January 28, 2004

Cheney Out, Rudy In?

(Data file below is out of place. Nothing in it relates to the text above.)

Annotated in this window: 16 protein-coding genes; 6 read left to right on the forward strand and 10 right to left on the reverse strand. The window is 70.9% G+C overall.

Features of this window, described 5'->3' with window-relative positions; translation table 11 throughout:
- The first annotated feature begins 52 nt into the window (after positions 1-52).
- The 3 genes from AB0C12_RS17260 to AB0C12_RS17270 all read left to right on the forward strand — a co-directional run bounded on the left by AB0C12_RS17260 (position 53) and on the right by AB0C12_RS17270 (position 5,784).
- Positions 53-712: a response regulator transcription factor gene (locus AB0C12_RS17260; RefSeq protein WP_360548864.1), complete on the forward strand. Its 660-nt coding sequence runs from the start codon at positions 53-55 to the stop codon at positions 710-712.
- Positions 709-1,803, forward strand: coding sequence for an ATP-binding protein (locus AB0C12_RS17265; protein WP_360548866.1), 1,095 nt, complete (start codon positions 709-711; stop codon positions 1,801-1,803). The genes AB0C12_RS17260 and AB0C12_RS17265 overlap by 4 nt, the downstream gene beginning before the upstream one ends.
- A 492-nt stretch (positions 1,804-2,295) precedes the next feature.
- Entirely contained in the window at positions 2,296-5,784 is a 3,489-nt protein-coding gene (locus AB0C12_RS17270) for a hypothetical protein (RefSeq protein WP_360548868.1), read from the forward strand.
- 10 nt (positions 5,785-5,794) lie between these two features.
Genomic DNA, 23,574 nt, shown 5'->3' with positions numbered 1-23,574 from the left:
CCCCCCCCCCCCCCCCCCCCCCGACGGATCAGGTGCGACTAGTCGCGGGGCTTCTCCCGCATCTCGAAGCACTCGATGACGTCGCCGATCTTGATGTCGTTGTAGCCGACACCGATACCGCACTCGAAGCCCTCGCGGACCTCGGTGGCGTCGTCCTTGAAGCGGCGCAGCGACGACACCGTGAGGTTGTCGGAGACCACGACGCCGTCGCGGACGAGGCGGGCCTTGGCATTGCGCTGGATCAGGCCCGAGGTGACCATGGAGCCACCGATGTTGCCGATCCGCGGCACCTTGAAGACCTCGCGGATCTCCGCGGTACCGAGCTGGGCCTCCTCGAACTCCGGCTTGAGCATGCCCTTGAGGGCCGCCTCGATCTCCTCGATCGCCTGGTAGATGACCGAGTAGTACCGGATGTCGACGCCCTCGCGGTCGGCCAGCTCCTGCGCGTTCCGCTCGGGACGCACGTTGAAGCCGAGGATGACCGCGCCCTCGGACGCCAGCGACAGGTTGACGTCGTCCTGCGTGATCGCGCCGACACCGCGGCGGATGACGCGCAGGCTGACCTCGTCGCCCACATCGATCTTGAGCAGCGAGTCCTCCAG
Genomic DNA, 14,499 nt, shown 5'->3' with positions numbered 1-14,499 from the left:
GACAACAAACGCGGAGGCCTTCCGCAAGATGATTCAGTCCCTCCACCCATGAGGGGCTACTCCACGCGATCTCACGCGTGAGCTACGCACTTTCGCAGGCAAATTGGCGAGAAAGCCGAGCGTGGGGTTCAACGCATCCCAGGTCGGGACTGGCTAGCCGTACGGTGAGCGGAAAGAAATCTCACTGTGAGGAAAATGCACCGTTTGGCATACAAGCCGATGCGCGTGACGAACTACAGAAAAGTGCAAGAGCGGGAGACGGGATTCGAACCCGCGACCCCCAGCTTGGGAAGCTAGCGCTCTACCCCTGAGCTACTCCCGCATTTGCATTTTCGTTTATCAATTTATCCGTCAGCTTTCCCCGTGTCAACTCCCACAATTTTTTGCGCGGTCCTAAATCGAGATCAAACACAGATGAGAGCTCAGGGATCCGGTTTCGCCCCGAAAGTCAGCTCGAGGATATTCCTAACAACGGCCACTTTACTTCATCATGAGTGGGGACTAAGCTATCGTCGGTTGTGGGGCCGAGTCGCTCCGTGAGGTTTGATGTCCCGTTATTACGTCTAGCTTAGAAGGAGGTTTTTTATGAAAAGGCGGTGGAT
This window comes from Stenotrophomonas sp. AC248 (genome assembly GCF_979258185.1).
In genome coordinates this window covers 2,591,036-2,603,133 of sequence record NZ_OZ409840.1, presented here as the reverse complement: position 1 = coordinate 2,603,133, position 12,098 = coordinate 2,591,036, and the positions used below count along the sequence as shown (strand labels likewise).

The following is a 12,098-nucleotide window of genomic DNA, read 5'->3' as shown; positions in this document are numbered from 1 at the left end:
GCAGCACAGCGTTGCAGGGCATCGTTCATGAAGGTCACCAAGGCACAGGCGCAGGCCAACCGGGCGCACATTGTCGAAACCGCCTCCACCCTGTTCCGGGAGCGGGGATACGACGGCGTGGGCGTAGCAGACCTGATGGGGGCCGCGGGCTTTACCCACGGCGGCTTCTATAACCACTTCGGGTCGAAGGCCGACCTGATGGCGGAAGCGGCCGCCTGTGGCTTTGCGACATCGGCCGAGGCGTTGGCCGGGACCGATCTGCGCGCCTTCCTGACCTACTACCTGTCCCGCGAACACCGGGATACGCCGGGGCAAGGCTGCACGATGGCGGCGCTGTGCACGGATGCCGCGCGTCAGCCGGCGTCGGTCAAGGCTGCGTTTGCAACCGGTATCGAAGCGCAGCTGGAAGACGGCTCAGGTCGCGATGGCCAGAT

By the way, the Intelligence Bulletins you're used to seeing in the monthly issue haven't disappeared. They're just being remodeled. Instead of publishing them just once a month...I plan on publishing them a lot more often...several times a week...when they're more relevant to the markets and more timely. Stay tuned...and in the meantime...I'm going to include more frequent discussion of what's going in the political world...today...the Vice President. He's got a bad heart, a crooked smile, and a mean streak. Paul O'Neill compared him to the Praetorian Guard that guarded--and controlled--Rome's weaker emperors. Democrats hate him. And the media won't let go of the Halliburton story. What exactly does Dick Cheney have going for him? He hasn't reigned in the President on spending. He's not popular with the practical realist friends of George Bush's father (Scowcroft and Baker). And he's not nearly as telegenic as John Edwards or John Kerry. The problem is, there aren't too many known-commodity conservatives Bush could replace Cheney with that would be "acceptable" to the bedrock right of his party. The current crop of Republicans with national recognition are all far more liberal than Cheney (George Pataki and Rudy Giuliani.) Newt Gingrich and Bill Bennett are conservative...but have as much, if not more baggage, than Cheney. Condolleza Rice isn't ready for prime time. And Colin Powell won't win many friends at National Review. Who's left that secures Bush's base but doesn't alarm the electorate? For conservatives, the cupboard is pretty bare, which is surprising, given that Republicans have been in power in Washington for the last two years. In fact, the Bush presidency is turning out to like Reagan's third term only in terms of deficit spending. Nearly everywhere else...Bush is looking a lot more like Bill Clinton than Ronald Reagan.


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